Be Your Sales Team’s Biggest Cheerleader

SalesHacker

Conferences are exciting experiences.

You’re with people who share a similar mindset, dynamic speakers are teaching you neat things, and the energy is impossible to contain! You take notes feverishly on your iPad, typing as fast as the flat-screen keyboard will let you, trying to capture every bit of information you can. You leave exhausted. Exhausted, but rejuvenated.

That’s exactly how I felt after attending SalesHacker Conference in Spring of 2015. I was pumped to get home and start selling services for the company I was working for at the time, SOUTH.

Not everything at SalesHacker was applicable to my job, but many things caught my attention. One of them went something like this:

“You have to be your sales team’s biggest cheerleader.”

I had previously managed sales teams and trained sales people so the idea of cheerleading for them wasn’t foreign. I understood that the sales manager/team leader needed to bring energy. I understood that sales people got down and that someone had to keep them positive. I understood it from a management standpoint. I understood all that on paper, at least.

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Instead of…

Instead of having time cards, incentive people to show up and be productive.

Instead of micromanaging, put in the effort up-front to set clear expectations.

Instead of doing it all yourself, delegate.

Instead of clutching onto information, share it.

Instead of motivating via intimidation, motivate by empowerment.

Of course that means you have to do the work of hiring good people. And even harder, setting a great example to make them want to stay.

Sell Out : Buy In

You have to sell out before you can buy in. You can’t buy into something if you’re already invested in something else. In order to fill a cup, it must first be empty. You cannot start with a full cup, then make it more fuller. It – being our time, focus, and attention – has finite capacity.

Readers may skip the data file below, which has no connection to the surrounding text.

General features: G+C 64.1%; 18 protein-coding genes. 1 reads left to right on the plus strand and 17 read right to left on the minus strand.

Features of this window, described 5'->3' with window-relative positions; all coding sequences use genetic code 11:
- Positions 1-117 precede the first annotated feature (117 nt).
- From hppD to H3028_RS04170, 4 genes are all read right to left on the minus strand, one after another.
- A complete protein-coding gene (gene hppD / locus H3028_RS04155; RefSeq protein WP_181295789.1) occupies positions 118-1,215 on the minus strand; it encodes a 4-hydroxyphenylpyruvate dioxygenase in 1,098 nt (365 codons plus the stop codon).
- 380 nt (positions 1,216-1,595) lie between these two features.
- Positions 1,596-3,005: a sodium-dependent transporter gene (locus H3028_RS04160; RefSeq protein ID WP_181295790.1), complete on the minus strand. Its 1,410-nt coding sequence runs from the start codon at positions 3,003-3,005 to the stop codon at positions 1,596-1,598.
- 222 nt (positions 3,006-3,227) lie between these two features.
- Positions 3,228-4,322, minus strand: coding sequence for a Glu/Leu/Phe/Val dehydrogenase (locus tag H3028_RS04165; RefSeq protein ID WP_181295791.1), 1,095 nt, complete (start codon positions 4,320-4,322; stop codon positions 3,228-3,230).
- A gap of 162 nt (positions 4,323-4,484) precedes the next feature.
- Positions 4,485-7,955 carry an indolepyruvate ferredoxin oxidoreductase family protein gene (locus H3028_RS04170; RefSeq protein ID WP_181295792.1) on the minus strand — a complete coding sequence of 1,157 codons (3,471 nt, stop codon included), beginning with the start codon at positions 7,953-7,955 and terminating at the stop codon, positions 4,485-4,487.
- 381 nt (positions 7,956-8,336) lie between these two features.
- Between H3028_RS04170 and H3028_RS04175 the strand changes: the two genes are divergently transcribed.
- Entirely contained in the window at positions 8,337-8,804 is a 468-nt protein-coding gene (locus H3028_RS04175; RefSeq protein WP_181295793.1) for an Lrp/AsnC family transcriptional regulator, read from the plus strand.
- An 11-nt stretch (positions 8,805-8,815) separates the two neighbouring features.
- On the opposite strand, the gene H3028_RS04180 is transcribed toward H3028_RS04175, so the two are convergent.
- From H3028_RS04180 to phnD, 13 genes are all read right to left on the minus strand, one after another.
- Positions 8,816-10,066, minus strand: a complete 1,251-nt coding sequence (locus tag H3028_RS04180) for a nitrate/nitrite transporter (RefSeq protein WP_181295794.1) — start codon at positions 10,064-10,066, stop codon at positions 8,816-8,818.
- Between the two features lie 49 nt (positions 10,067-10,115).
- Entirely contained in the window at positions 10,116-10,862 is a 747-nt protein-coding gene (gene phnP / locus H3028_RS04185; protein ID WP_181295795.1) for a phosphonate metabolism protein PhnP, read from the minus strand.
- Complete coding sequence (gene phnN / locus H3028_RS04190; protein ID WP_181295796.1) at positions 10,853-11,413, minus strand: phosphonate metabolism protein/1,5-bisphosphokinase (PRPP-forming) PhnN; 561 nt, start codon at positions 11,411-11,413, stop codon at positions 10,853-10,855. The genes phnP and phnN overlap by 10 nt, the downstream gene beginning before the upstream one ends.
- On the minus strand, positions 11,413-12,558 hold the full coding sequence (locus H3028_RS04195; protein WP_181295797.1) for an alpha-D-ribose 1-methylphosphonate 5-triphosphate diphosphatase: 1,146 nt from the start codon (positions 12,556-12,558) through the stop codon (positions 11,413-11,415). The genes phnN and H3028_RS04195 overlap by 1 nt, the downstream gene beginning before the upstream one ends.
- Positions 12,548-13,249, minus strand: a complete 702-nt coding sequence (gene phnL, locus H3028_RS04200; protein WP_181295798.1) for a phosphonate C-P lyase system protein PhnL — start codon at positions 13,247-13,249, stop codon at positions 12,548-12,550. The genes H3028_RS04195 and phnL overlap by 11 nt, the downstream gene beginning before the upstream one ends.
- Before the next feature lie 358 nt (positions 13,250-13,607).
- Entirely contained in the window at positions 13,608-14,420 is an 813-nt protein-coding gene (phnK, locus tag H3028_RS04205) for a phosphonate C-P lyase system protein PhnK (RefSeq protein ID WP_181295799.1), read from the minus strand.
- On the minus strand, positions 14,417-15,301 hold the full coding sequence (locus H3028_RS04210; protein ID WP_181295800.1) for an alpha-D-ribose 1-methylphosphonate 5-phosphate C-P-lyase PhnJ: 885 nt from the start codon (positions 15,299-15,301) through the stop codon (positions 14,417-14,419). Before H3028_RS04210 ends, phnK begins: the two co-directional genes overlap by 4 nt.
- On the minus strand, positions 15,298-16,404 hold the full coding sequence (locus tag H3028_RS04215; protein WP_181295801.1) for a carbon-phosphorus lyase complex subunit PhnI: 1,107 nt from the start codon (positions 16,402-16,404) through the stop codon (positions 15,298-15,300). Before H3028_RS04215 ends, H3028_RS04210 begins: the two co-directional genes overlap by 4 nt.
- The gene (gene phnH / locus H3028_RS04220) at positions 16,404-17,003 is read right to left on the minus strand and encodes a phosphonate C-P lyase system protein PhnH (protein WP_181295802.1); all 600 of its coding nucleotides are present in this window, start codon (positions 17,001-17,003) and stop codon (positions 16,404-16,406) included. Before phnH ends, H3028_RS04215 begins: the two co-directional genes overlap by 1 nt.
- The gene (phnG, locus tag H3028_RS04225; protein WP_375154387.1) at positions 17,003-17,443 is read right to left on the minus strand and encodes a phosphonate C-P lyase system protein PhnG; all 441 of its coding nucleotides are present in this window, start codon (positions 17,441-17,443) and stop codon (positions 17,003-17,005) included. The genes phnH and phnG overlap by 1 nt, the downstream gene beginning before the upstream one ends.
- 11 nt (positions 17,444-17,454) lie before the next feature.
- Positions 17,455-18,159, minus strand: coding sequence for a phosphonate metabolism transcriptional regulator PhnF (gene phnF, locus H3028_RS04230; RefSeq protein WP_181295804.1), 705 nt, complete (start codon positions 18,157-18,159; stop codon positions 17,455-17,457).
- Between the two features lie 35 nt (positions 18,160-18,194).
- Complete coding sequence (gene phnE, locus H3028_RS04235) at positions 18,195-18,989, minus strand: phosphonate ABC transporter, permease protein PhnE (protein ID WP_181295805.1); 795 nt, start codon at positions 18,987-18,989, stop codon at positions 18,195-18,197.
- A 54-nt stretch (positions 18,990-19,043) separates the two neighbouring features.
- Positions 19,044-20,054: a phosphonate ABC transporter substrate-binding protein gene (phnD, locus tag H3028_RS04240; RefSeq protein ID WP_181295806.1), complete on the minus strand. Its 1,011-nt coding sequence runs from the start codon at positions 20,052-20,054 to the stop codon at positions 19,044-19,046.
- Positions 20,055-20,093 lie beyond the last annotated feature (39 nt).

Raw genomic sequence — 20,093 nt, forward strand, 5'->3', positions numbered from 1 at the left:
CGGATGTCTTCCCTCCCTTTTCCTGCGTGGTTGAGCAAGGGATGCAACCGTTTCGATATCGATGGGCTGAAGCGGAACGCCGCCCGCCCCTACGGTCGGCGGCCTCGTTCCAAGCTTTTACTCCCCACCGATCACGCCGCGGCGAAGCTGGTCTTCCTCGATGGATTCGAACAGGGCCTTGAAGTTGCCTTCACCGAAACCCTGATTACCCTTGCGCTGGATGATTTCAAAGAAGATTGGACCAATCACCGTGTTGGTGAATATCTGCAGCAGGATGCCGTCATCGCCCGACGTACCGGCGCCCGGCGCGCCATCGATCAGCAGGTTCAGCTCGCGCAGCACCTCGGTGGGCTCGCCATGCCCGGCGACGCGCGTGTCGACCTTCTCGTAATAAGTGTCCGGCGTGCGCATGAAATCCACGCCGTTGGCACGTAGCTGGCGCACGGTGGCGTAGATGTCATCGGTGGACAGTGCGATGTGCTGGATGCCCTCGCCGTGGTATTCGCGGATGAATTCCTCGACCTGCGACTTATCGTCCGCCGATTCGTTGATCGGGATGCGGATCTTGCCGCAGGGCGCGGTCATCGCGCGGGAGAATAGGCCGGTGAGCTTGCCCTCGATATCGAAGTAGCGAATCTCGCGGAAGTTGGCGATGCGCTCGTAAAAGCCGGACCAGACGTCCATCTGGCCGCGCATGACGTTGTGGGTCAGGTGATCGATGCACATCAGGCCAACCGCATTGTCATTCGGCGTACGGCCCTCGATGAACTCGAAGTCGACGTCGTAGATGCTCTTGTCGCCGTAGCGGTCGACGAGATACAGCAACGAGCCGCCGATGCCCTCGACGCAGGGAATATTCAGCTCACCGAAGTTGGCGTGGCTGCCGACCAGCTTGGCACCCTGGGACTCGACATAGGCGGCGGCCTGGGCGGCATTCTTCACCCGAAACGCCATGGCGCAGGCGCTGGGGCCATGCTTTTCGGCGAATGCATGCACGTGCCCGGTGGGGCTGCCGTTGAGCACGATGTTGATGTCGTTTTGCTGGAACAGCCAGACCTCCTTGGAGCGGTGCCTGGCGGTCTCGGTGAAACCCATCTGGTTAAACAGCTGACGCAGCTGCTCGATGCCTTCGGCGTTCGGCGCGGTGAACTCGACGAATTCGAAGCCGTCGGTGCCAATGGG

This might be in relationships – buying into one group of friends means selling out another. It could be in your career – there’s only so many hours in a day and you (with few exceptions) can’t work full time in two places. It could be a big commitment – selling out a lover to buy into another. Or it could be relatively minor – selling out a gym membership so you can commit to another.

Selling out isn’t a bad thing, it’s showing commitment. You can’t commit to one thing unless you de-commit from everything else. Wherever you’re thinking about buying in, remember that you’ll first have to sell out somewhere else. Selling out is a fundamental part of the process of buying in.

And nobody says you have to buy in immediately after you sell out. In fact, I’d argue that you shouldn’t. Just like it’s good to be single for a while to figure out who you are, sometimes we need to search for something to buy into. It makes us evaluate why, exactly, we want to buy in in the first place. And when you know your why, your commitment is made stronger.

 

30 Days of Less Recap

Writing wasn’t a priority in 2017: I posted two blogs. I could make a laundry list of excuses, but they’re just that, excuses. But, I’m making a small commitment, 15 minutes per day, to writing more. Starting with the the second part (first one, here) of this mini-series on an experiment with less.

This renewed commitment comes at the beginning of 2018. I’d hardly consider it a “resolution” because I don’t believe in those (here’s what I did, instead). I’ve noticed that I don’t think as clearly as I used to and I firmly believe that comes from my lack of writing and deep, intentional thought. So here I am, writing more… about less.

30 Days of Less was an experiment about me eliminating things (stuff, ideas, baggage, people, burdens, etc.) from my life. Anytime in life I’ve felt overwhelmed, I found respite through subtraction rather than addition. This post is a recap of me intentionally eliminating things from my life and the affects of this experiment on my life.

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30 Days of Less

30 days of less - minimalism